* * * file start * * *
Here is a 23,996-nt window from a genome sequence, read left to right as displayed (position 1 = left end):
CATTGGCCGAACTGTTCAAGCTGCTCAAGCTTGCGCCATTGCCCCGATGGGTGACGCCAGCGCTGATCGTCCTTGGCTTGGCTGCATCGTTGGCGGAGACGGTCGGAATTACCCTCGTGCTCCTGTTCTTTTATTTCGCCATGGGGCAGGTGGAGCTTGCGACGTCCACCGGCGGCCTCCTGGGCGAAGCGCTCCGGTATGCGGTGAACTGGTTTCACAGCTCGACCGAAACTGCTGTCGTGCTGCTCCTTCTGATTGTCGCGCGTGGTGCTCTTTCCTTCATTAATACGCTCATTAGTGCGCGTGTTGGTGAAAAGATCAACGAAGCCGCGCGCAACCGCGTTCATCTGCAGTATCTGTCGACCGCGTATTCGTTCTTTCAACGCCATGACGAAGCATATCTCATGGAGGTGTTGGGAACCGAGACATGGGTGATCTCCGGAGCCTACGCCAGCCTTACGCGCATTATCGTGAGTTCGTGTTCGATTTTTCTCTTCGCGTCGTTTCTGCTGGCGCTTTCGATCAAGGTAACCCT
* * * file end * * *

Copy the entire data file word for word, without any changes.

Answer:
Here is a 23,996-nt window from a genome sequence, read left to right as displayed (position 1 = left end):
CATTGGCCGAACTGTTCAAGCTGCTCAAGCTTGCGCCATTGCCCCGATGGGTGACGCCAGCGCTGATCGTCCTTGGCTTGGCTGCATCGTTGGCGGAGACGGTCGGAATTACCCTCGTGCTCCTGTTCTTTTATTTCGCCATGGGGCAGGTGGAGCTTGCGACGTCCACCGGCGGCCTCCTGGGCGAAGCGCTCCGGTATGCGGTGAACTGGTTTCACAGCTCGACCGAAACTGCTGTCGTGCTGCTCCTTCTGATTGTCGCGCGTGGTGCTCTTTCCTTCATTAATACGCTCATTAGTGCGCGTGTTGGTGAAAAGATCAACGAAGCCGCGCGCAACCGCGTTCATCTGCAGTATCTGTCGACCGCGTATTCGTTCTTTCAACGCCATGACGAAGCATATCTCATGGAGGTGTTGGGAACCGAGACATGGGTGATCTCCGGAGCCTACGCCAGCCTTACGCGCATTATCGTGAGTTCGTGTTCGATTTTTCTCTTCGCGTCGTTTCTGCTGGCGCTTTCGATCAAGGTAACCCT